The following five Data Across Sectors for Health (DASH) awardees are participating in a 6-month initiative called CIC-START (Community Impact Contracts – Strategic, Timely, Actionable, Replicable, Targeted). DASH CIC-START aims to help local collaborations catalyze their efforts to share and use multi-sector data to improve community health.
Each awardee is receiving up to $25,000 to execute a time-limited activity that builds their capacity to engage partners from multiple sectors in planning or implementing an integrated data system or designing health interventions based on shared data.
- Eureka, CA: Building a System – New Partners, New Sectors, New Data is adding new organizations, sectors, mental health client summary data, and facility alerts to their care coordination and alerts notification system. Led by North Coast Health Improvement and Information Network.
- Austin, TX: Community Data Ecosystem as a Vehicle for Care Integration is designing a “shared care plan” that imports goal statements and care instructions from different members of the interdisciplinary care team into an existing patient-controlled application. Led by Children’s Optimal Health.
- Ontario, CA: Healthy Ontario Health Equity Data Project is leveraging its existing partnerships to create a shared definition and action plan for health equity related to the causes and drivers of obesity in Ontario, CA. Led by Partners for Better Health.
- Portland, ME: Maine’s Homeless Health Information Planning Collaborative is bringing together multi-sector stakeholders to explore sharing data between the homeless and health care service sectors, providing recommendations for data governance and consent management. Led by HealthInfoNet.
- Chicago, IL: Refining Data Exchange Platform is refining the algorithm and prototype for a platform for exchanging data between hospitals, health care payers, and the county’s Homeless Management Information System. Led by All Chicago Making Homeless History.
In February 2016, DASH awarded ten grants, totaling $2 million, to support projects that improve health through multi-sector data sharing collaborations. These DASH grantees received up to $200,000 each to develop and implement multi-sector data sharing projects.
Allegheny Data Sharing Alliance for Health
Allegheny County Health Department, Pittsburgh, PA
The Allegheny County Health Department (ACHD) is forming the Allegheny Data Sharing Alliance for Health—a connected data warehouse that combines data from multiple sectors to create a more complete picture of the factors impacting the cardiovascular health of the county’s 1.2 million residents. The collaboration will merge existing data sets from five sectors: public health, human services, economic development, healthcare, and transportation. Once amassed, the data will be exported to a modeling platform, the Framework for Reconstructing Epidemic Dynamics (FRED). Ultimately, a geographically accurate model of the complex distribution of cardiovascular disease risk factors in the county will enable the community to test the potential impact of various interventions.
Altair Accountable Care for People with Disabilities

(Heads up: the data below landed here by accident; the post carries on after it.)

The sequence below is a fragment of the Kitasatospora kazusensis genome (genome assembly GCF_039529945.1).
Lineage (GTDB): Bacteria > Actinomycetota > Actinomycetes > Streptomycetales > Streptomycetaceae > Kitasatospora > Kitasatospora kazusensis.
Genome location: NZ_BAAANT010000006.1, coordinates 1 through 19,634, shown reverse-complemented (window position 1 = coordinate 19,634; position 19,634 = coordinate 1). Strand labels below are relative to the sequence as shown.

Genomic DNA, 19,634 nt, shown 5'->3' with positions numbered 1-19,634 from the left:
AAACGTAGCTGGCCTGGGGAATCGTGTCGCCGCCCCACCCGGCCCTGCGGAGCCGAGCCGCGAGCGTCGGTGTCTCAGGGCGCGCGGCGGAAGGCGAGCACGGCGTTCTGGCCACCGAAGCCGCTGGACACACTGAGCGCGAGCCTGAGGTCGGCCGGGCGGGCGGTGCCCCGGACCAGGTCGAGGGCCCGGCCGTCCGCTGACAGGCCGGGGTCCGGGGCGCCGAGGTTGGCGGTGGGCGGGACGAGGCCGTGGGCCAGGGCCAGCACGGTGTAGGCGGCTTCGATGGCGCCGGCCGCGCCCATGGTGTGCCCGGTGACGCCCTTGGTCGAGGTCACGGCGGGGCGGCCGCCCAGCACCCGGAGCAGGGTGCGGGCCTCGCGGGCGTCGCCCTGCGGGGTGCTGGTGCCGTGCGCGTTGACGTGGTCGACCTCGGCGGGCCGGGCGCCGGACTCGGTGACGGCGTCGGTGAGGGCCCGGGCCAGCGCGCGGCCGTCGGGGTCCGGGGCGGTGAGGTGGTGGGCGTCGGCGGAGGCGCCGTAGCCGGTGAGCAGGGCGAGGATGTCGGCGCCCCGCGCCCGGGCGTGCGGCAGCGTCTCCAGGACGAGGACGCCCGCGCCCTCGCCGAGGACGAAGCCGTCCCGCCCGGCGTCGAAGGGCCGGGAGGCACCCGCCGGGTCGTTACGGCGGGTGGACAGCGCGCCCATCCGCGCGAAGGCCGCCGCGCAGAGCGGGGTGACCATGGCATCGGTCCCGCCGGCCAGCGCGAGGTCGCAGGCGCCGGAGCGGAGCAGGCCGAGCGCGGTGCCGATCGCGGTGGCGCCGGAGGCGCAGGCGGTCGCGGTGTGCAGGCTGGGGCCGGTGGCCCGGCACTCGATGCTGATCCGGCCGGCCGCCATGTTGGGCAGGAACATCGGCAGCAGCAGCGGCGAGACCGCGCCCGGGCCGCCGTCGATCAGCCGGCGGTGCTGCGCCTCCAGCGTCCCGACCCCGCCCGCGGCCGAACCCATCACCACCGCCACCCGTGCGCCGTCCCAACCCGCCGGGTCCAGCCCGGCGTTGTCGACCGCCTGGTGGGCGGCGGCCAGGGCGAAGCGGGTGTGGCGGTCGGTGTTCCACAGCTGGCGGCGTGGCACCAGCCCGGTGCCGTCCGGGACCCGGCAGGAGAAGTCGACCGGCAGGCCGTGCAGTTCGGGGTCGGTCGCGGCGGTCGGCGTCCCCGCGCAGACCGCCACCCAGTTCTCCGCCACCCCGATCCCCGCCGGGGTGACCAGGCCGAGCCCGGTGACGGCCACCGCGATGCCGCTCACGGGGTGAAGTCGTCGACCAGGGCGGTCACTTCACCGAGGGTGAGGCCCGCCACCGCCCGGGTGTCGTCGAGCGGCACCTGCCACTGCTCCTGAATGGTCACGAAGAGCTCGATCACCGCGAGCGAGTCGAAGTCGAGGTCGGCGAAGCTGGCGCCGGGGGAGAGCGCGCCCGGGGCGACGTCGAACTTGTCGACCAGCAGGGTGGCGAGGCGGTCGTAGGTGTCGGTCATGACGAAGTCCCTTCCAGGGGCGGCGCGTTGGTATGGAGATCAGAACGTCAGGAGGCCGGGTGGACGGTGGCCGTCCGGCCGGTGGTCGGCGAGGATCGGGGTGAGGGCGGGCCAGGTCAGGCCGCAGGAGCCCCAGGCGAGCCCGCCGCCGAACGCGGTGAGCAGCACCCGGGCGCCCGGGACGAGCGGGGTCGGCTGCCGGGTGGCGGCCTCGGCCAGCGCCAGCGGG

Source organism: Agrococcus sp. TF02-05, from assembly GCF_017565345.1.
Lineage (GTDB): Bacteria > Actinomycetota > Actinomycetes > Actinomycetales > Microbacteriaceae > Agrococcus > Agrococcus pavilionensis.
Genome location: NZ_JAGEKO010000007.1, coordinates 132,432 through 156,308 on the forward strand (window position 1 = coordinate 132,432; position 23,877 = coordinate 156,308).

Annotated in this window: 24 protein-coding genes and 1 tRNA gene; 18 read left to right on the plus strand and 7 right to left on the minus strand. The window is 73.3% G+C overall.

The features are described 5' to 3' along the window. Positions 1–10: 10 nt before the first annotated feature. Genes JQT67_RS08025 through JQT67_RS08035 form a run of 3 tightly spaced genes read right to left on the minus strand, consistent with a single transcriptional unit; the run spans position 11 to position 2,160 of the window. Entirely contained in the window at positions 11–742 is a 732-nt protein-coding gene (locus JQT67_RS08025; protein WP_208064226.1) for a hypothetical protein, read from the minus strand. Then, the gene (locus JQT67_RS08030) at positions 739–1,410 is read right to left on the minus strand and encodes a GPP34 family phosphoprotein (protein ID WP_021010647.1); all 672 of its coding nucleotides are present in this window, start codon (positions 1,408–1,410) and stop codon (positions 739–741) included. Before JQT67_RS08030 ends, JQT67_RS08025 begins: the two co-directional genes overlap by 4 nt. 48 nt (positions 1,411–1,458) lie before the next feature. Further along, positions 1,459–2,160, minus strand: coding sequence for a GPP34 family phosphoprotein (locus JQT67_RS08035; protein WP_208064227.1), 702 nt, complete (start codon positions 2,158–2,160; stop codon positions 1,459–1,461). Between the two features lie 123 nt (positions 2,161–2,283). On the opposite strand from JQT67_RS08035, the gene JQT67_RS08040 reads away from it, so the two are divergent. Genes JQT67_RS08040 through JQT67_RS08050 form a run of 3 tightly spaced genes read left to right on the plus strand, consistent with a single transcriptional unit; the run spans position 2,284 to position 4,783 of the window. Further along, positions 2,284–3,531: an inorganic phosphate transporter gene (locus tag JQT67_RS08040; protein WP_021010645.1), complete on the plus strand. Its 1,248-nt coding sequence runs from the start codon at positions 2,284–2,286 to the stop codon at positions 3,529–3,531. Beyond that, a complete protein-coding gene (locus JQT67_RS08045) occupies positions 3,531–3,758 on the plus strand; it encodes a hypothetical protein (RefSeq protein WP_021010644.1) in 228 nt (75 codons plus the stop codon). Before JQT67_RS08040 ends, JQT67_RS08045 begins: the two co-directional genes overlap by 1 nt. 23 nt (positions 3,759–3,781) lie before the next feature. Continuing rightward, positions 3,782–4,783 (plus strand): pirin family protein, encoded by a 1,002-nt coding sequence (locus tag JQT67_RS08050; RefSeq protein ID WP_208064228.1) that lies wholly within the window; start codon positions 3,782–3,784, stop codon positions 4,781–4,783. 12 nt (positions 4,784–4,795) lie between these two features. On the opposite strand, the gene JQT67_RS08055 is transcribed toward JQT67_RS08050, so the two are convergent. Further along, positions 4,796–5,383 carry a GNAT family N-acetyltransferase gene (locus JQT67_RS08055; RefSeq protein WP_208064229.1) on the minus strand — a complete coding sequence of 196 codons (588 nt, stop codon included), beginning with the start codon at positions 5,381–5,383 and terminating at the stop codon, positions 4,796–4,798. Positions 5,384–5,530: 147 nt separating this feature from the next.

Lutheran Social Service of Minnesota, St. Paul, MN
Altair, with Lutheran Social Service of Minnesota as fiscal sponsor and lead member, envisions an e-Health infrastructure that fully integrates primary care (including supplemental mobile health services), behavioral health, and social services to improve the quality of life of people with disabilities in the Twin Cities. The project is bringing behavioral health providers into a state certified Health Information Exchange (HIE), enabling care teams to proactively assess the behavioral health needs of people with disabilities within a Minnesota Accountable Care Organization (ACO).
Baltimore Falls Reduction Initiative Engaging Neighborhoods and Data (B’FRIEND)
Baltimore City Health Department, Baltimore, MD
The Baltimore City Health Department (BCHD)—working with a collaborative that includes the Mayor’s Office, CRISP (Maryland’s HIE), community-based organizations and nonprofits, and faculty at Johns Hopkins and the University of Maryland—is leading a city-wide effort to reduce falls among residents age 65 and older. B’FRIEND is creating a real-time data surveillance system that will track fall-related emergency department visits and hospitalizations. The project is also integrating core medical data with other health, housing, environmental and social service data related to fall risks. Data analyses will be used to align community programs, direct place-based interventions, develop new interventions, and inform a public health campaign.
Childhood Lead Paint Hazard Data Sharing
Chicago Department of Public Health, Chicago, IL
The Chicago Department of Public Health (CDPH) with its partner at the University of Chicago’s Center for Data Science and Public Policy created a predictive model that helps identify young children at risk of being lead poisoned in homes with lead paint. The model provides an opportunity to prevent lead paint exposure through proactive home lead inspections and blood testing at an earlier age. The predictive model combines data from multiple sectors including public health, census, buildings and the county assessor’s office to create realtime interfaces that identify where at-risk children live. CDPH housing inspectors will be alerted to inspect the homes of at-risk children for lead paint hazards either through an application or by physicians at community health centers through electronic health records (EHR).